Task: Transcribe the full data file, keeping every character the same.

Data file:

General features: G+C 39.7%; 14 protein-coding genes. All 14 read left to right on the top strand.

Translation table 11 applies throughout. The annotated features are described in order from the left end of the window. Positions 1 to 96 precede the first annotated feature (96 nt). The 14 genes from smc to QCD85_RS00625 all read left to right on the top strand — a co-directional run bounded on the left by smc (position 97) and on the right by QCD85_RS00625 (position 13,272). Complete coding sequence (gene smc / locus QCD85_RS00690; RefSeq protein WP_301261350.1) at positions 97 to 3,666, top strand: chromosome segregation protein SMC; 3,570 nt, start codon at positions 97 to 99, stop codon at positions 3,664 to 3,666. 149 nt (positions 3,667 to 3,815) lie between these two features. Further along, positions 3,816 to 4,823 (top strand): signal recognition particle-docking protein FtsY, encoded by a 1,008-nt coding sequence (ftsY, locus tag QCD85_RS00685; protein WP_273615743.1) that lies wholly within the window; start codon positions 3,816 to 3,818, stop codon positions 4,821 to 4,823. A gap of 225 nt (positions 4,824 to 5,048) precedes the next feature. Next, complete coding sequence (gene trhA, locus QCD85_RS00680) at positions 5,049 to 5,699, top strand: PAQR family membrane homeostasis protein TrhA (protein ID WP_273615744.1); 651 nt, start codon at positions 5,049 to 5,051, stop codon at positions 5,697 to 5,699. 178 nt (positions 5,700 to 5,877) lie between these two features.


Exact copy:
General features: G+C 39.7%; 14 protein-coding genes. All 14 read left to right on the top strand.

Translation table 11 applies throughout. The annotated features are described in order from the left end of the window. Positions 1 to 96 precede the first annotated feature (96 nt). The 14 genes from smc to QCD85_RS00625 all read left to right on the top strand — a co-directional run bounded on the left by smc (position 97) and on the right by QCD85_RS00625 (position 13,272). Complete coding sequence (gene smc / locus QCD85_RS00690; RefSeq protein WP_301261350.1) at positions 97 to 3,666, top strand: chromosome segregation protein SMC; 3,570 nt, start codon at positions 97 to 99, stop codon at positions 3,664 to 3,666. 149 nt (positions 3,667 to 3,815) lie between these two features. Further along, positions 3,816 to 4,823 (top strand): signal recognition particle-docking protein FtsY, encoded by a 1,008-nt coding sequence (ftsY, locus tag QCD85_RS00685; protein WP_273615743.1) that lies wholly within the window; start codon positions 3,816 to 3,818, stop codon positions 4,821 to 4,823. A gap of 225 nt (positions 4,824 to 5,048) precedes the next feature. Next, complete coding sequence (gene trhA, locus QCD85_RS00680) at positions 5,049 to 5,699, top strand: PAQR family membrane homeostasis protein TrhA (protein ID WP_273615744.1); 651 nt, start codon at positions 5,049 to 5,051, stop codon at positions 5,697 to 5,699. 178 nt (positions 5,700 to 5,877) lie between these two features.